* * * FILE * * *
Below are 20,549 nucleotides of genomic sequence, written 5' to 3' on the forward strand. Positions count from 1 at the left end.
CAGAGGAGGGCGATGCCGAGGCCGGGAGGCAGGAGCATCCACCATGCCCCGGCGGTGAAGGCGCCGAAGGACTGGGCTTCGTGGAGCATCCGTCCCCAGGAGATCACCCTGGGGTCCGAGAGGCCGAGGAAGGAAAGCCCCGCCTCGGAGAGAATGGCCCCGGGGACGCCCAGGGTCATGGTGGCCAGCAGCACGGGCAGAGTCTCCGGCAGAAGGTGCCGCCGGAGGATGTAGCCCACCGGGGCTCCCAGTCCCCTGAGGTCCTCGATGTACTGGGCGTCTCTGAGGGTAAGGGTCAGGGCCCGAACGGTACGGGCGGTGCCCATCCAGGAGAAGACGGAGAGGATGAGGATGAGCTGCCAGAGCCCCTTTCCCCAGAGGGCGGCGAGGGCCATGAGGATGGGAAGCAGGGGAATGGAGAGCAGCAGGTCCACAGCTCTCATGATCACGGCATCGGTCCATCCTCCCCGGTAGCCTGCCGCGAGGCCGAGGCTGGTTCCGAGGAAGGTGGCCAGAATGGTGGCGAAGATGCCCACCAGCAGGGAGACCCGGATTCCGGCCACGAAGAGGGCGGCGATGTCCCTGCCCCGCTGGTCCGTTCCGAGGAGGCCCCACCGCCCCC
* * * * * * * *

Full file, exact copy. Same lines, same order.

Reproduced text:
Below are 20,549 nucleotides of genomic sequence, written 5' to 3' on the forward strand. Positions count from 1 at the left end.
CAGAGGAGGGCGATGCCGAGGCCGGGAGGCAGGAGCATCCACCATGCCCCGGCGGTGAAGGCGCCGAAGGACTGGGCTTCGTGGAGCATCCGTCCCCAGGAGATCACCCTGGGGTCCGAGAGGCCGAGGAAGGAAAGCCCCGCCTCGGAGAGAATGGCCCCGGGGACGCCCAGGGTCATGGTGGCCAGCAGCACGGGCAGAGTCTCCGGCAGAAGGTGCCGCCGGAGGATGTAGCCCACCGGGGCTCCCAGTCCCCTGAGGTCCTCGATGTACTGGGCGTCTCTGAGGGTAAGGGTCAGGGCCCGAACGGTACGGGCGGTGCCCATCCAGGAGAAGACGGAGAGGATGAGGATGAGCTGCCAGAGCCCCTTTCCCCAGAGGGCGGCGAGGGCCATGAGGATGGGAAGCAGGGGAATGGAGAGCAGCAGGTCCACAGCTCTCATGATCACGGCATCGGTCCATCCTCCCCGGTAGCCTGCCGCGAGGCCGAGGCTGGTTCCGAGGAAGGTGGCCAGAATGGTGGCGAAGATGCCCACCAGCAGGGAGACCCGGATTCCGGCCACGAAGAGGGCGGCGATGTCCCTGCCCCGCTGGTCCGTTCCGAGGAGGCCCCACCGCCCCC